Following another night of disorder in a country beset by deep inequality, corruption in the halls of power, and scant opportunity for young adults, the conservative regime in Bahrain has threatened to cut off access to social networking websites until the unrest subsides. Oh sorry — this is the news from England. Via Raw Story:
In a move that calls to mind the start of the most serious unrest in nations across the Middle East over the last year, David Cameron, Britain’s prime minister, told Parliament Thursday that authorities may shut down social media websites like Facebook and Twitter, in hopes that it would return calm to their streets.
The remarks came one day after British authorities discussed turning off the messaging function on BlackBerry phones, which they suggested may remove a tool protesters and rioters were using.
“Everyone watching these horrific actions will be struck by how they were organized via social media,” Cameron told Parliament. “Free flow of information can be used for good. But it can also be used for ill.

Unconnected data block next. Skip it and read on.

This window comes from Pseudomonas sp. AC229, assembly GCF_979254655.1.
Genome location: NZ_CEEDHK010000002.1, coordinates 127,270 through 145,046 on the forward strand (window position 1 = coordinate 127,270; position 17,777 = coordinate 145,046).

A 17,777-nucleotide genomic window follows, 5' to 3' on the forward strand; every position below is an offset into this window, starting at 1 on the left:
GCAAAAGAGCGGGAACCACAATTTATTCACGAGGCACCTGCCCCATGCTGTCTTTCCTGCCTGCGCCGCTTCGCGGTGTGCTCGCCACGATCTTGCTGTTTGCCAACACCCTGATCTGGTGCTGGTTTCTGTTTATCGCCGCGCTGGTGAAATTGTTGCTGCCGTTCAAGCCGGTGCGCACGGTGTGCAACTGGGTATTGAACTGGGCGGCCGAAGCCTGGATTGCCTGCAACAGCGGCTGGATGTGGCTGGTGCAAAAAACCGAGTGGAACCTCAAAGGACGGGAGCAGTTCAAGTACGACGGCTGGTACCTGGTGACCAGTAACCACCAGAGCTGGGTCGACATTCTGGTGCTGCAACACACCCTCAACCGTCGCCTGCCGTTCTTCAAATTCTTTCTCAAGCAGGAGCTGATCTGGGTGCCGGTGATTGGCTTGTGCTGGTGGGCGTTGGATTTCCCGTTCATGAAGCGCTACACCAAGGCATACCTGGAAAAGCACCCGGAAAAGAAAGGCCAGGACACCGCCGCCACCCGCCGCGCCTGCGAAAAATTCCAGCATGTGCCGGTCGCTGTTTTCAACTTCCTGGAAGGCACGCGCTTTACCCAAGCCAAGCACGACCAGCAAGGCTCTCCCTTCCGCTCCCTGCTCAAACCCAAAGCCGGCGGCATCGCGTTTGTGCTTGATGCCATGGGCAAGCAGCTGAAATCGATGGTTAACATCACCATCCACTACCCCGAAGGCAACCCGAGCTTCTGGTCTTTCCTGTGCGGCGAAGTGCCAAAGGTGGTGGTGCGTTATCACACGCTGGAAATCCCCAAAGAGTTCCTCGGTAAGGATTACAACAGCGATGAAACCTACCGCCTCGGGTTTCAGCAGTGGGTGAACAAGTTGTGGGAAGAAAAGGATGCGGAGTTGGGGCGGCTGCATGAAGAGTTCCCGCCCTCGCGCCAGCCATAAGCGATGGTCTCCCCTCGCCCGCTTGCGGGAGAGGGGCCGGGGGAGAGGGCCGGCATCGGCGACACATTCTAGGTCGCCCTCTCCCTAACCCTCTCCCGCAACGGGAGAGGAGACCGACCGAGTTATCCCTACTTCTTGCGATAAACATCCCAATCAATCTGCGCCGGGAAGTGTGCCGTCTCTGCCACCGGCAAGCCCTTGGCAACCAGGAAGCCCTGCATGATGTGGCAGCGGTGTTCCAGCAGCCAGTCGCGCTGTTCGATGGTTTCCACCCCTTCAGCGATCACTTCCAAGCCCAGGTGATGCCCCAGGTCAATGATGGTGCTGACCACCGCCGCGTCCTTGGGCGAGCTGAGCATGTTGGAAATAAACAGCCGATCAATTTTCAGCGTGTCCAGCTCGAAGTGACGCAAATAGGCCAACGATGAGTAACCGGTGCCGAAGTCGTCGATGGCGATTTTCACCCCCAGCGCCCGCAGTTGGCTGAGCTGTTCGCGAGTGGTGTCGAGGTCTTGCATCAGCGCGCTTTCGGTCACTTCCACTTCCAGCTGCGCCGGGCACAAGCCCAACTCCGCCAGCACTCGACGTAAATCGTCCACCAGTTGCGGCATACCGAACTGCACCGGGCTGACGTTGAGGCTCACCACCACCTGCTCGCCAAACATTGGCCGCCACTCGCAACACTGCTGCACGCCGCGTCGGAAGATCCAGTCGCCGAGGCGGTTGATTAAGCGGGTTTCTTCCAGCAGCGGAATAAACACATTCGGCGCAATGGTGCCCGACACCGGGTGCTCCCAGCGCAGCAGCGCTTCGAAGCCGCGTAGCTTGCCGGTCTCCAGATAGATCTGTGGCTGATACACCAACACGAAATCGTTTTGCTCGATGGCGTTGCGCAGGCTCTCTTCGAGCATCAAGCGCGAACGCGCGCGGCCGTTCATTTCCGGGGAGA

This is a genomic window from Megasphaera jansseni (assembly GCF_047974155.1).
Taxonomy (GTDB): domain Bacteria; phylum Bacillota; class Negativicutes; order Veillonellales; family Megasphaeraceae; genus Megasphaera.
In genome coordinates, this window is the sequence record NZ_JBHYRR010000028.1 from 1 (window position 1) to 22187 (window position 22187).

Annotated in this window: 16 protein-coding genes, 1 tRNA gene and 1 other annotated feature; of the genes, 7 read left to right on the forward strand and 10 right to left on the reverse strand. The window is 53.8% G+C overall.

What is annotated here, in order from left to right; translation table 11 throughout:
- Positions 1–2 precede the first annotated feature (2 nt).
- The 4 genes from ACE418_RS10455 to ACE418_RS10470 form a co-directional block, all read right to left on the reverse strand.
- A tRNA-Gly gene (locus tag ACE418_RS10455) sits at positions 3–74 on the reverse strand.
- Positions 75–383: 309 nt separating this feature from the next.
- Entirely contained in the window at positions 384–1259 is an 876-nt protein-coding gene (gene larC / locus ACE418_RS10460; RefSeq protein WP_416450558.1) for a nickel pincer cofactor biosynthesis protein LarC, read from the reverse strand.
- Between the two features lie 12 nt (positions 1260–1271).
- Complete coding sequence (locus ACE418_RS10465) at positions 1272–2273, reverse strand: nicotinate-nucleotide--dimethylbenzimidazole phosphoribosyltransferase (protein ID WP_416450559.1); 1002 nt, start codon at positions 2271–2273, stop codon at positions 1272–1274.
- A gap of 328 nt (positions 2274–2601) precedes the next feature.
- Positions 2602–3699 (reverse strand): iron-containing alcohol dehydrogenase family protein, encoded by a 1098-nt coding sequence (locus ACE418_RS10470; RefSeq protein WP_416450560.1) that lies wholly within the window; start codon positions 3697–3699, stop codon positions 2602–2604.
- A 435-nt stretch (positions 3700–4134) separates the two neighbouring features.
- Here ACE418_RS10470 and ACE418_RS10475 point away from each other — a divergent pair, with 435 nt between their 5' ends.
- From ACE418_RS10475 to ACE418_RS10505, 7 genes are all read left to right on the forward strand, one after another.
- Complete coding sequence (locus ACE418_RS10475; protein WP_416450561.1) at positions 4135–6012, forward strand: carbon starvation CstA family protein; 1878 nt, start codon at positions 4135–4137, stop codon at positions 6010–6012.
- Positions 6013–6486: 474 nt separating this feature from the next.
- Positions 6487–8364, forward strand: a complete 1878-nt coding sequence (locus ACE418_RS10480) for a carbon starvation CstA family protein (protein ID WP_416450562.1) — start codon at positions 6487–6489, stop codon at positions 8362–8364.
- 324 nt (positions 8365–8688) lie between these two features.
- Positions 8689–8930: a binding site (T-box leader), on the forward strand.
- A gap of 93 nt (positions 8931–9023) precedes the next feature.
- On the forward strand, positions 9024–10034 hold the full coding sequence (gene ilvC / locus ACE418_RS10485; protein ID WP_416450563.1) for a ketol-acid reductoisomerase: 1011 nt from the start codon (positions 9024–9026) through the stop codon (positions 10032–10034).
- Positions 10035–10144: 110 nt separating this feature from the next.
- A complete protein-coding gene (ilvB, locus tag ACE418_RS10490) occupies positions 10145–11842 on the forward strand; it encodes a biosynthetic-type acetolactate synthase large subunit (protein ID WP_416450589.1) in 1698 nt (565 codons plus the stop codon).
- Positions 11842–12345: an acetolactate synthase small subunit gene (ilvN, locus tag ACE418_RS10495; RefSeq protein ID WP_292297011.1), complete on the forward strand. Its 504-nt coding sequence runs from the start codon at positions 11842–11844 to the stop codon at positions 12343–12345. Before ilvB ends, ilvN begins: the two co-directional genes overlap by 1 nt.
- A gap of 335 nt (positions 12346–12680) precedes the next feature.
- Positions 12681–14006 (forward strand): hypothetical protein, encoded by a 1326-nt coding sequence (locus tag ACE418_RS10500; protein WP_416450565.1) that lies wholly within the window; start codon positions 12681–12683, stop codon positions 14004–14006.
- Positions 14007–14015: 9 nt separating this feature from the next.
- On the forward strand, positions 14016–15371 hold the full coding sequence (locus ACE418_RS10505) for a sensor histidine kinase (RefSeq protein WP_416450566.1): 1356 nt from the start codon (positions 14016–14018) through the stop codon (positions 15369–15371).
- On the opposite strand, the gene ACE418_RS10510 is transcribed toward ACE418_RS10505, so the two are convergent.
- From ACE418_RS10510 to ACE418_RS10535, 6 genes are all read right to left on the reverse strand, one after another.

“So we are working with the Police, the intelligence services and industry to look at whether it would be right to stop people communicating via these websites and services when we know they are plotting violence, disorder and criminality. I have also asked the police if they need any other new powers.”
Britain is still reeling after four of the worst nights of rioting for decades, which started in London then spread to other cities including Manchester and Birmingham after police allegedly killed a young man named Mark Duggan, a father of four, who they claimed was involved in a drug deal.
Across the Middle East, brutal, authoritarian regimes took similar action against communications in the face of unprecedented unrest, blocking Facebook, Twitter, and in many cases cutting off Internet and mobile phone access altogether, but each successive step only made the regimes’ problems worse.